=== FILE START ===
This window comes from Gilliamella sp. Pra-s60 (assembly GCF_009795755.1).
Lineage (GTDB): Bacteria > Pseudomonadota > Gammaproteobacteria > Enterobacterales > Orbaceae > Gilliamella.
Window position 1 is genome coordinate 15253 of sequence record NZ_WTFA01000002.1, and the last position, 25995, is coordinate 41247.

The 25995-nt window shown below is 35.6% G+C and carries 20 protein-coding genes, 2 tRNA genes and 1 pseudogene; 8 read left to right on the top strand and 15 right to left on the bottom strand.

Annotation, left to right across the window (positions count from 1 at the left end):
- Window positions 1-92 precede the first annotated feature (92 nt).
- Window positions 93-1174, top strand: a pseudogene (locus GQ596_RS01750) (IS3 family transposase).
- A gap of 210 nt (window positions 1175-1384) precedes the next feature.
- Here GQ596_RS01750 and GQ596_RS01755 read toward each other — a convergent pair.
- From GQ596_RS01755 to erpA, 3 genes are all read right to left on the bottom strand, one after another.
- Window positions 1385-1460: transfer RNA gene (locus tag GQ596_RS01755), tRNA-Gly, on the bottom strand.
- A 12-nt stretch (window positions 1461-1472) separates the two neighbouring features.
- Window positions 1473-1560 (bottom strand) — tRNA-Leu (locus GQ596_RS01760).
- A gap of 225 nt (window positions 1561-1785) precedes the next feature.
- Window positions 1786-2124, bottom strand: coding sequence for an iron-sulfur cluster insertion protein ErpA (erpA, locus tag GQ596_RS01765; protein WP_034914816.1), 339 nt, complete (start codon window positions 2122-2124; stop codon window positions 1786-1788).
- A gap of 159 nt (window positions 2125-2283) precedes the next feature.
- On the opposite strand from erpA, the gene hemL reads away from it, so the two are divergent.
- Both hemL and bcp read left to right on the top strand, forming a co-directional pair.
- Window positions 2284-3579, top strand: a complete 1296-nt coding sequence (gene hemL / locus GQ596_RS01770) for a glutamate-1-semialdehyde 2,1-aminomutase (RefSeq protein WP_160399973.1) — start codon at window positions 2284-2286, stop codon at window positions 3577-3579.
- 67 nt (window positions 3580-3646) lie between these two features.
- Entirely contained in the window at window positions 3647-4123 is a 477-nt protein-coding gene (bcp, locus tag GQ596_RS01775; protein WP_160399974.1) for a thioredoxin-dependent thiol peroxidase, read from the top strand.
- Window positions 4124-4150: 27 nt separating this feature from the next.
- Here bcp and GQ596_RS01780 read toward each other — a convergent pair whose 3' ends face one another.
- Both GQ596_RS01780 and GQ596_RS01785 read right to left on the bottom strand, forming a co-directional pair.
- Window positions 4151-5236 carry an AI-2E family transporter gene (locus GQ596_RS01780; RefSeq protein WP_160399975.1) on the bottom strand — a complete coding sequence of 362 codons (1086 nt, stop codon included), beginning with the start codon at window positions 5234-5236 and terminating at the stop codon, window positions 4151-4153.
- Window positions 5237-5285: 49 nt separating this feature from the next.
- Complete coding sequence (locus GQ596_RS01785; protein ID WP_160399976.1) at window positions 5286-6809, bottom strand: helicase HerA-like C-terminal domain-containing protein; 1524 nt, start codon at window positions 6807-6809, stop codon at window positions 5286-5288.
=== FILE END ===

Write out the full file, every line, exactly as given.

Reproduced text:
This window comes from Gilliamella sp. Pra-s60 (assembly GCF_009795755.1).
Lineage (GTDB): Bacteria > Pseudomonadota > Gammaproteobacteria > Enterobacterales > Orbaceae > Gilliamella.
Window position 1 is genome coordinate 15253 of sequence record NZ_WTFA01000002.1, and the last position, 25995, is coordinate 41247.

The 25995-nt window shown below is 35.6% G+C and carries 20 protein-coding genes, 2 tRNA genes and 1 pseudogene; 8 read left to right on the top strand and 15 right to left on the bottom strand.

Annotation, left to right across the window (positions count from 1 at the left end):
- Window positions 1-92 precede the first annotated feature (92 nt).
- Window positions 93-1174, top strand: a pseudogene (locus GQ596_RS01750) (IS3 family transposase).
- A gap of 210 nt (window positions 1175-1384) precedes the next feature.
- Here GQ596_RS01750 and GQ596_RS01755 read toward each other — a convergent pair.
- From GQ596_RS01755 to erpA, 3 genes are all read right to left on the bottom strand, one after another.
- Window positions 1385-1460: transfer RNA gene (locus tag GQ596_RS01755), tRNA-Gly, on the bottom strand.
- A 12-nt stretch (window positions 1461-1472) separates the two neighbouring features.
- Window positions 1473-1560 (bottom strand) — tRNA-Leu (locus GQ596_RS01760).
- A gap of 225 nt (window positions 1561-1785) precedes the next feature.
- Window positions 1786-2124, bottom strand: coding sequence for an iron-sulfur cluster insertion protein ErpA (erpA, locus tag GQ596_RS01765; protein WP_034914816.1), 339 nt, complete (start codon window positions 2122-2124; stop codon window positions 1786-1788).
- A gap of 159 nt (window positions 2125-2283) precedes the next feature.
- On the opposite strand from erpA, the gene hemL reads away from it, so the two are divergent.
- Both hemL and bcp read left to right on the top strand, forming a co-directional pair.
- Window positions 2284-3579, top strand: a complete 1296-nt coding sequence (gene hemL / locus GQ596_RS01770) for a glutamate-1-semialdehyde 2,1-aminomutase (RefSeq protein WP_160399973.1) — start codon at window positions 2284-2286, stop codon at window positions 3577-3579.
- 67 nt (window positions 3580-3646) lie between these two features.
- Entirely contained in the window at window positions 3647-4123 is a 477-nt protein-coding gene (bcp, locus tag GQ596_RS01775; protein WP_160399974.1) for a thioredoxin-dependent thiol peroxidase, read from the top strand.
- Window positions 4124-4150: 27 nt separating this feature from the next.
- Here bcp and GQ596_RS01780 read toward each other — a convergent pair whose 3' ends face one another.
- Both GQ596_RS01780 and GQ596_RS01785 read right to left on the bottom strand, forming a co-directional pair.
- Window positions 4151-5236 carry an AI-2E family transporter gene (locus GQ596_RS01780; RefSeq protein WP_160399975.1) on the bottom strand — a complete coding sequence of 362 codons (1086 nt, stop codon included), beginning with the start codon at window positions 5234-5236 and terminating at the stop codon, window positions 4151-4153.
- Window positions 5237-5285: 49 nt separating this feature from the next.
- Complete coding sequence (locus GQ596_RS01785; protein ID WP_160399976.1) at window positions 5286-6809, bottom strand: helicase HerA-like C-terminal domain-containing protein; 1524 nt, start codon at window positions 6807-6809, stop codon at window positions 5286-5288.